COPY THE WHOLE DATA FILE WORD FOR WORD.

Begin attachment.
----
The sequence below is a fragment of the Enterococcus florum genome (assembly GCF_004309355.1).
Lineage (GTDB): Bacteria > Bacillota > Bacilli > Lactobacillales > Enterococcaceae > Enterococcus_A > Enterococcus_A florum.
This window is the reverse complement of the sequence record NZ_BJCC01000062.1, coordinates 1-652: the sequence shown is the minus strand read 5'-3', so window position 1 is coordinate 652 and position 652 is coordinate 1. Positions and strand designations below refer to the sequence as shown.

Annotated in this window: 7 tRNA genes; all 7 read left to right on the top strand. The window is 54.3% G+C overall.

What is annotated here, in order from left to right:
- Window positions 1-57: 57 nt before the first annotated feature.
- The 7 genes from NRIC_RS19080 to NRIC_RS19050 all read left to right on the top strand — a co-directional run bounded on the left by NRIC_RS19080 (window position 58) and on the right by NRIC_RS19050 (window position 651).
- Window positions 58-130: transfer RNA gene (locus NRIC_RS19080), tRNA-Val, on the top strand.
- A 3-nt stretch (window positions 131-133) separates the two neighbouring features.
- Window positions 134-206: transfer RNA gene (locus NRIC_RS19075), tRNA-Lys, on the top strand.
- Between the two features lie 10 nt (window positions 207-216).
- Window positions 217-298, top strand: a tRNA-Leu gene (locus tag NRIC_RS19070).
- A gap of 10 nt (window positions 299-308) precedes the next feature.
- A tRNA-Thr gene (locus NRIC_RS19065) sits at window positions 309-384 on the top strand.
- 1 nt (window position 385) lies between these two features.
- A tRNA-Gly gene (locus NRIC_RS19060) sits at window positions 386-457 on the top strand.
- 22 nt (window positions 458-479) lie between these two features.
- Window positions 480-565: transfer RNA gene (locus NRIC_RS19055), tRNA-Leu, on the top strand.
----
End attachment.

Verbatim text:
The sequence below is a fragment of the Enterococcus florum genome (assembly GCF_004309355.1).
Lineage (GTDB): Bacteria > Bacillota > Bacilli > Lactobacillales > Enterococcaceae > Enterococcus_A > Enterococcus_A florum.
This window is the reverse complement of the sequence record NZ_BJCC01000062.1, coordinates 1-652: the sequence shown is the minus strand read 5'-3', so window position 1 is coordinate 652 and position 652 is coordinate 1. Positions and strand designations below refer to the sequence as shown.

Annotated in this window: 7 tRNA genes; all 7 read left to right on the top strand. The window is 54.3% G+C overall.

What is annotated here, in order from left to right:
- Window positions 1-57: 57 nt before the first annotated feature.
- The 7 genes from NRIC_RS19080 to NRIC_RS19050 all read left to right on the top strand — a co-directional run bounded on the left by NRIC_RS19080 (window position 58) and on the right by NRIC_RS19050 (window position 651).
- Window positions 58-130: transfer RNA gene (locus NRIC_RS19080), tRNA-Val, on the top strand.
- A 3-nt stretch (window positions 131-133) separates the two neighbouring features.
- Window positions 134-206: transfer RNA gene (locus NRIC_RS19075), tRNA-Lys, on the top strand.
- Between the two features lie 10 nt (window positions 207-216).
- Window positions 217-298, top strand: a tRNA-Leu gene (locus tag NRIC_RS19070).
- A gap of 10 nt (window positions 299-308) precedes the next feature.
- A tRNA-Thr gene (locus NRIC_RS19065) sits at window positions 309-384 on the top strand.
- 1 nt (window position 385) lies between these two features.
- A tRNA-Gly gene (locus NRIC_RS19060) sits at window positions 386-457 on the top strand.
- 22 nt (window positions 458-479) lie between these two features.
- Window positions 480-565: transfer RNA gene (locus NRIC_RS19055), tRNA-Leu, on the top strand.